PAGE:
Today’s post is by Johannes Jütting, Manager of the Partnership in Statistics for Development in the 21st Century (PARIS21), which promotes the better use and production of statistics in developing countries. PARIS21’s new report, A Road Map for a Country-led Data Revolution, sets out a detailed programme to ensure developing countries can monitor the Sustainable Development Goals and benefit from technological and other innovations in data collection and dissemination.
Tradition tells us that more than 3,000 years ago, Moses went to the top of Mount Sinai and came back down with 10 commandments. When the world’s presidents and prime ministers go to the top of the Sustainable Development Goals (SDGs) mountain in New York late this summer they will come down with not 10 commandments but 169. Too many?
Some people certainly think so. “Stupid development goals,” The Economist said recently. It argued that the 17 SDGs and roughly 169 targets should “honour Moses and be pruned to ten goals”. Others disagree. In a report for the Overseas Development Institute, May Miller-Dawkins, warned of the dangers of letting practicality “blunt ambition”. She backed SDGs with “high ambition”.
The debate over the “right” number of goals and targets is interesting, important even. But it misses a key point: No matter how many goals and targets are finally agreed, if we can’t measure their real impact on people’s lives, on our societies and on the environment, then they risk becoming irrelevant.
Unfortunately, we already know that many developing countries have problems compiling even basic social and economic statistics, never mind the complex web of data that will be needed to monitor the SDGs. A few examples: In 2013, about 35% of all live births were not officially registered worldwide, rising to two-thirds in developing countries. In Africa, just seven countries have data on their total number of landholders and women landholders, and none have data from before 2004. Last but not least, fast-changing economies and associated measurement challenges mean we are not sure today if we have worldwide a billion people living in extreme poverty, half a billion or more than a billion.
Why does this matter? Without adequate data, we cannot identify the problems that planning and policymaking need to address. We also cannot judge if governments and others are meeting their commitments. As a report from the Centre for Global Development notes, “Data […] serve as a ‘currency’ for accountability among and within governments, citizens, and civil society at large, and they can be used to hold development agencies accountable.”
So data matters. Despite this, blank spaces persist in the statistics of many developing countries. And they persist even at a time when the world is experiencing a “data revolution” – a rising deluge of data matched by ever-increasing demand for data.
Despite the challenges, we are optimistic that all countries, including the poorer ones, can make quick, dramatic progress in meeting their data challenges. Firstly, there is not only a growing awareness of the problems countries are facing but also a growing willingness to do something about it. Statistical offices in almost 40 developing countries have signed up to our Data Declaration, in which they state that “the time is now to bring the data revolution to everyone, everywhere”.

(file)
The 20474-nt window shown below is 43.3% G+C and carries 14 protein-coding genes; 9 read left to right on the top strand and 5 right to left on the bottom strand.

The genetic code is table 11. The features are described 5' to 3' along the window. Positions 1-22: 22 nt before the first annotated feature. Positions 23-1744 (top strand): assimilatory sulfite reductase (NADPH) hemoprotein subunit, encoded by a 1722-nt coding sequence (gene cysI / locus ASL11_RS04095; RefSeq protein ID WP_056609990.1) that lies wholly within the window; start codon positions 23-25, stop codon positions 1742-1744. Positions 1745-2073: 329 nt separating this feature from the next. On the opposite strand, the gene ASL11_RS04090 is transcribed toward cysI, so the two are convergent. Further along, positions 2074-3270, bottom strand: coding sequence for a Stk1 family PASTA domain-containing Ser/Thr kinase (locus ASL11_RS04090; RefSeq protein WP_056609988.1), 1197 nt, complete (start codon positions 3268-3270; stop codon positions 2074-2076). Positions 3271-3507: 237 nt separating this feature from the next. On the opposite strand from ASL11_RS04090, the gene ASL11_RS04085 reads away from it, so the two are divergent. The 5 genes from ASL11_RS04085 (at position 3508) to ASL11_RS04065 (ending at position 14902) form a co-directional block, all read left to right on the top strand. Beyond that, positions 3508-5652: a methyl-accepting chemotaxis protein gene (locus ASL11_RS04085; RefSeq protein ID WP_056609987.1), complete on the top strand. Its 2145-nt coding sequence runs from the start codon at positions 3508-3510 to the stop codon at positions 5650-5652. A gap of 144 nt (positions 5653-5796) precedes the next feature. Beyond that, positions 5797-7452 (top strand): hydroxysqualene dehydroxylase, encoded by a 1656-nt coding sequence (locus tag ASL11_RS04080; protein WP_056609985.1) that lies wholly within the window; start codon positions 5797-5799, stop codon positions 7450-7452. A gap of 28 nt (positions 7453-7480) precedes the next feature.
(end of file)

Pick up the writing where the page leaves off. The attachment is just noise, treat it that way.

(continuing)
Second, new technologies are already helping to revolutionise the world of data. PARIS21’s Innovations Inventory has compiled hundreds of ways in which technology is making it easier and less costly to collect data and providing new sources of data, like “big data”. Examples abound, from NGO to private sector initiatives. As part of its Data for Development (D4D) challenge, Orange Senegal opened up its mobile-phone call-log data for researchers to generate insights into health, transportation, demographics, income inequality, and more. Another truly “Big Idea” comes from Restless Development, a youth-led development agency that equips young people with knowledge, skills, and platforms necessary to effectively interpret data in order to mobilise citizens to take action.
Third, we are optimistic because we want to build on what is already there – existing national statistical systems. Clearly, many are far from ready to join the data revolution; a colleague recalls visiting one national statistical office that couldn’t pay its power bill and had to negotiate with a neighbour to string an extension cord from his home to the office. That may be an extreme example, but other challenges – including technology gaps, shortages of trained staff, weak data dissemination and poor relations with users – are all too common. Nevertheless, national statistical agencies are the only entities with the expertise and legal frameworks to play the lead role in collecting, processing and disseminating data. It is on them that the data revolution for development for sustainable development must be built.
Of course, our Road Map for a Country-led Data Revolution is only a start. Much else needs to happen. This includes designing pilot projects, finding better ways to integrate new sources of data in existing national systems and – unsurprisingly – finding extra funding. But here again we are optimistic. We don’t accept that the cost of monitoring the SDGs will be “crippling”. With our colleagues in the UN Sustainable Development Solutions Network, we have calculated that additional donor funding of $200 million a year, matched by a similar rise in domestic funding, would enable the 77 IDA countries (“The World Bank’s Fund for the Poorest”) to successfully monitor their progress the SDGs – yes, even the proposed 17 goals and 169 targets!
We don’t yet know if that will turn out to be the final number of SDG “commandments”. But here’s something we do know – developed and developing countries are on the cusp of a huge and dramatic change in how they collect and disseminate. True, unlike Moses, we don’t live in a time of miracles. But with the aid of a clear road map, strong political will and “miraculous” technologies, we really are much closer to the promised land of better data than we realise.
Informing a Data Revolution – PARIS21
Watch the launch of A Road Map for a Country-led Data Revolution at the Cartagena Data Festival on Monday 20 April from 1700 hours UTC (noon in Cartagena, 1pm in New York, 6pm in London, 7pm in Paris, 2am in Tokyo).
Today’s post is by Markus Schuller, Panthera Solutions